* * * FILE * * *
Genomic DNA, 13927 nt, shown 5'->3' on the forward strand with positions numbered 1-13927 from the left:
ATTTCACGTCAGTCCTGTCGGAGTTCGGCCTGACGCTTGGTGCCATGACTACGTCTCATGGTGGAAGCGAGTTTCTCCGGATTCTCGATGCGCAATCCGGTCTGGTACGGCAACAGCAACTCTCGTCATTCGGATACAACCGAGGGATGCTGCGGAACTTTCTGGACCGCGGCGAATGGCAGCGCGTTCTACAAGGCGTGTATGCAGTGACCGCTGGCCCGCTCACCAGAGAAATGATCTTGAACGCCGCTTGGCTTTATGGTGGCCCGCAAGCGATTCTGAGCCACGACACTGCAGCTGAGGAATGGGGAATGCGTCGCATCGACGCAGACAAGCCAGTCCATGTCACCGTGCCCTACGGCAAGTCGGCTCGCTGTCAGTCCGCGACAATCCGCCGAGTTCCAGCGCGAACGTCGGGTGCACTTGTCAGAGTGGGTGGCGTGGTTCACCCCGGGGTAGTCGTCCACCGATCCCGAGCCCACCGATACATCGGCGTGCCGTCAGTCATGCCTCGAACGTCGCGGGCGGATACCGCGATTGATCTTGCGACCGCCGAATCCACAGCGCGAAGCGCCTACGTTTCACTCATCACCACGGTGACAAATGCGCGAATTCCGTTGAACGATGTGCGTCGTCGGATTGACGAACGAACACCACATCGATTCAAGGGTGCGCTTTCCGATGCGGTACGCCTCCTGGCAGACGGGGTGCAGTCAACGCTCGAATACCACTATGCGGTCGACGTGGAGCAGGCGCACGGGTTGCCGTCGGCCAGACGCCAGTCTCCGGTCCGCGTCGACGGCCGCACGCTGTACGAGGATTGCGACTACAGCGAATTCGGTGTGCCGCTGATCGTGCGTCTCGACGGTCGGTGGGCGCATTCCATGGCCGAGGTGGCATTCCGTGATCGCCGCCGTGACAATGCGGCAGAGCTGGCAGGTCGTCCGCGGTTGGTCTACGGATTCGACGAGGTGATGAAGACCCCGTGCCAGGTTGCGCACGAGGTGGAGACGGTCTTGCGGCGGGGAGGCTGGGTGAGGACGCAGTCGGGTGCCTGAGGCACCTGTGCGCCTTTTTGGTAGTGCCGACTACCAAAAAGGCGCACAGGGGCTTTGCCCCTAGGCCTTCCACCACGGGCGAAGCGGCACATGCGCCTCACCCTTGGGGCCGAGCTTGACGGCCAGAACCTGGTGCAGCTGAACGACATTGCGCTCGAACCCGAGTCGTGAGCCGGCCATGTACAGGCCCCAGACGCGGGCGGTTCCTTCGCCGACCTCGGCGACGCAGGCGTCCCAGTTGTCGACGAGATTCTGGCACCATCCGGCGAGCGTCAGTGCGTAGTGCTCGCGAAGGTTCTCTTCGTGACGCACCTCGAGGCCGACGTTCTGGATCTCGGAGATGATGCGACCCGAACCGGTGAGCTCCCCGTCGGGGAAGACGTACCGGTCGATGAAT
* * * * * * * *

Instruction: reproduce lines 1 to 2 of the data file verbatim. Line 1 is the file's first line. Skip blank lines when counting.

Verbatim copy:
Genomic DNA, 13927 nt, shown 5'->3' on the forward strand with positions numbered 1-13927 from the left:
ATTTCACGTCAGTCCTGTCGGAGTTCGGCCTGACGCTTGGTGCCATGACTACGTCTCATGGTGGAAGCGAGTTTCTCCGGATTCTCGATGCGCAATCCGGTCTGGTACGGCAACAGCAACTCTCGTCATTCGGATACAACCGAGGGATGCTGCGGAACTTTCTGGACCGCGGCGAATGGCAGCGCGTTCTACAAGGCGTGTATGCAGTGACCGCTGGCCCGCTCACCAGAGAAATGATCTTGAACGCCGCTTGGCTTTATGGTGGCCCGCAAGCGATTCTGAGCCACGACACTGCAGCTGAGGAATGGGGAATGCGTCGCATCGACGCAGACAAGCCAGTCCATGTCACCGTGCCCTACGGCAAGTCGGCTCGCTGTCAGTCCGCGACAATCCGCCGAGTTCCAGCGCGAACGTCGGGTGCACTTGTCAGAGTGGGTGGCGTGGTTCACCCCGGGGTAGTCGTCCACCGATCCCGAGCCCACCGATACATCGGCGTGCCGTCAGTCATGCCTCGAACGTCGCGGGCGGATACCGCGATTGATCTTGCGACCGCCGAATCCACAGCGCGAAGCGCCTACGTTTCACTCATCACCACGGTGACAAATGCGCGAATTCCGTTGAACGATGTGCGTCGTCGGATTGACGAACGAACACCACATCGATTCAAGGGTGCGCTTTCCGATGCGGTACGCCTCCTGGCAGACGGGGTGCAGTCAACGCTCGAATACCACTATGCGGTCGACGTGGAGCAGGCGCACGGGTTGCCGTCGGCCAGACGCCAGTCTCCGGTCCGCGTCGACGGCCGCACGCTGTACGAGGATTGCGACTACAGCGAATTCGGTGTGCCGCTGATCGTGCGTCTCGACGGTCGGTGGGCGCATTCCATGGCCGAGGTGGCATTCCGTGATCGCCGCCGTGACAATGCGGCAGAGCTGGCAGGTCGTCCGCGGTTGGTCTACGGATTCGACGAGGTGATGAAGACCCCGTGCCAGGTTGCGCACGAGGTGGAGACGGTCTTGCGGCGGGGAGGCTGGGTGAGGACGCAGTCGGGTGCCTGAGGCACCTGTGCGCCTTTTTGGTAGTGCCGACTACCAAAAAGGCGCACAGGGGCTTTGCCCCTAGGCCTTCCACCACGGGCGAAGCGGCACATGCGCCTCACCCTTGGGGCCGAGCTTGACGGCCAGAACCTGGTGCAGCTGAACGACATTGCGCTCGAACCCGAGTCGTGAGCCGGCCATGTACAGGCCCCAGACGCGGGCGGTTCCTTCGCCGACCTCGGCGACGCAGGCGTCCCAGTTGTCGACGAGATTCTGGCACCATCCGGCGAGCGTCAGTGCGTAGTGCTCGCGAAGGTTCTCTTCGTGACGCACCTCGAGGCCGACGTTCTGGATCTCGGAGATGATGCGACCCGAACCGGTGAGCTCCCCGTCGGGGAAGACGTACCGGTCGATGAAT